A warning was issued by the Delaware Department of Health and Social Services (DHSS) after two people died from suspected heroin overdoses in a 24-hour period. Heroin bags with the same stamp were found at both overdoses. While the DHSS is issuing a warning, they are not revealing the stamp itself, so that users do not actively seek out drugs with that stamp.
As part of the warning, DHSS Secretary Dr. Kara Odom Walker also urged users to seek treatment if they are in active use. Those who continue to use were encouraged to have naloxone with them to reverse an overdose.
According to the statement from the DHSS, in 2018 106 deaths have been attributed to overdoses through May 27. In 2017, there were 345 deaths due to overdose, which was up 12% from 2016. Delaware paramedics and police report administering naloxone 2,714 times for a total of 1,906 patients that were suspected of overdosing.
Heroin found on the streets is often laced with fentanyl, making it a powerful opioid that can affect the brain, as well as the central nervous system, in a short period of time. One of the key indicators that a user is in trouble often can be seen if they have trouble breathing or even stop breathing. Naloxone is most effective within minutes of the overdose, so it is important to call 911 right away.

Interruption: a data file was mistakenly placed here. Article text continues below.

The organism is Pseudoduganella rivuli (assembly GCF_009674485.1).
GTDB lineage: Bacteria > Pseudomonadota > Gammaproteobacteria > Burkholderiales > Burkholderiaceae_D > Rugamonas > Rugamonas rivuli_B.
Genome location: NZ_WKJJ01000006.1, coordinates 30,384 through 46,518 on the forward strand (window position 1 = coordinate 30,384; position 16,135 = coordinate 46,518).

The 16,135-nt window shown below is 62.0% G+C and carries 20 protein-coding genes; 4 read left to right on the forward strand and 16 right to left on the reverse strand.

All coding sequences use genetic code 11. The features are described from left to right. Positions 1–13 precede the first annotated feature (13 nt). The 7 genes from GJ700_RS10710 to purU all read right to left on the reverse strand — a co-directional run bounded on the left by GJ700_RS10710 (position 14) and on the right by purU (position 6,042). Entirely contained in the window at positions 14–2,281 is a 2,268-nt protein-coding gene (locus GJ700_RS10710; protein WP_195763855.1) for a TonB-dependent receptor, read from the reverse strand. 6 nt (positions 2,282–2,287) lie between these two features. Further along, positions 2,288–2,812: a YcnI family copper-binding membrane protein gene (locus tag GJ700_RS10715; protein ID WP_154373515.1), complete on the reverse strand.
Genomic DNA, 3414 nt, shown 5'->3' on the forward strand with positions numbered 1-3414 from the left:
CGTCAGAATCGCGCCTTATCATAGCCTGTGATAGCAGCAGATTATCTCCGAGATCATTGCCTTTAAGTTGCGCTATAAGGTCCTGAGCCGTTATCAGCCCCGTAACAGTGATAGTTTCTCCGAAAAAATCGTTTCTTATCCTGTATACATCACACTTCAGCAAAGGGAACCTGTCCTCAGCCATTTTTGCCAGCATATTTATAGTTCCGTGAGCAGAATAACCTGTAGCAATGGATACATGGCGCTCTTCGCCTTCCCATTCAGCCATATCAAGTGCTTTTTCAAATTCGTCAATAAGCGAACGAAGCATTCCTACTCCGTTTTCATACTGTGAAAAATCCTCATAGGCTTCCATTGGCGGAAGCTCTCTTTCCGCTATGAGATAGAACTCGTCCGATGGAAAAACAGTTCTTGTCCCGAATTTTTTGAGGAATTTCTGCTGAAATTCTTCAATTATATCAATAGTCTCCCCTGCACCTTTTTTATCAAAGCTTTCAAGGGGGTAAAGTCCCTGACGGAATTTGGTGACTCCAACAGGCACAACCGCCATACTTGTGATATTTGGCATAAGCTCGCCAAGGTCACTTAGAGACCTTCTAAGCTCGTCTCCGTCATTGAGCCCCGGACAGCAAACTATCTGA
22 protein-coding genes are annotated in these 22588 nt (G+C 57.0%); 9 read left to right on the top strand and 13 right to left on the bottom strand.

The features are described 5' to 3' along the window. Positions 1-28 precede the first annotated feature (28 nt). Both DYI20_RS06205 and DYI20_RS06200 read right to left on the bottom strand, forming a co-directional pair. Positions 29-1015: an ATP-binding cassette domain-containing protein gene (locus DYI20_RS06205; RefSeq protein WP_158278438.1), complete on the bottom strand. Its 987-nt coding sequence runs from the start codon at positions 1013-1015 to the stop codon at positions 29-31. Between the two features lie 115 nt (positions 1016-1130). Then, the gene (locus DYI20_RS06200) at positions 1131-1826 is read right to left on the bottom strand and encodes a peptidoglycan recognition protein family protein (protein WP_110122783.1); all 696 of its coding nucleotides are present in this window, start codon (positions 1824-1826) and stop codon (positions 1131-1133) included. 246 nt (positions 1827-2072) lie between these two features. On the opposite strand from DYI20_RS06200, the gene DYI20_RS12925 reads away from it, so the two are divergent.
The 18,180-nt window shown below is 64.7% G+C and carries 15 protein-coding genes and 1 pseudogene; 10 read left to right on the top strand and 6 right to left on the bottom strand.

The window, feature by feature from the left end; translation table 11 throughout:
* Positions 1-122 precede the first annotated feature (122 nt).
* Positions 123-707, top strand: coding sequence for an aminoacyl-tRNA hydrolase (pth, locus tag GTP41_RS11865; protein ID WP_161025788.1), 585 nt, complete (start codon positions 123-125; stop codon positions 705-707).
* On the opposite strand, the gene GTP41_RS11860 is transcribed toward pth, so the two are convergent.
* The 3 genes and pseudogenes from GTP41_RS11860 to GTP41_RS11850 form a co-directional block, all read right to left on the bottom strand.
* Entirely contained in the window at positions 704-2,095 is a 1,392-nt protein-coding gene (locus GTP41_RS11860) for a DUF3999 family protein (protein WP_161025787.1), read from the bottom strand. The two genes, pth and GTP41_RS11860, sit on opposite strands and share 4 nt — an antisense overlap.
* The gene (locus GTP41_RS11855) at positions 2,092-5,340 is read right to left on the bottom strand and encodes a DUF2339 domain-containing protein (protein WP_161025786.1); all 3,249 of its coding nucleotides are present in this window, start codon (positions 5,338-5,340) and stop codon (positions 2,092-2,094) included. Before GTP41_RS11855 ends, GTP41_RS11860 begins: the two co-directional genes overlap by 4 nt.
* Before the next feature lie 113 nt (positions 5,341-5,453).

For many heroin users, the addictive quality of this opioid can make it difficult to stop using, despite the negative physical effects, as well as the financial and social problems that result. Some users become addicted to the fasting acting drug after their first use. Long-term effects of heroin include increased risk of contracting blood-borne diseases due to injecting heroin, severe infections resulting in the loss of limbs, and infections that impact blood vessels and heart valves.
Delaware also has a 24/7 Crisis Services Hotline, which offers individuals who are users or their loved ones a connection with crisis professionals with knowledge about available treatment options.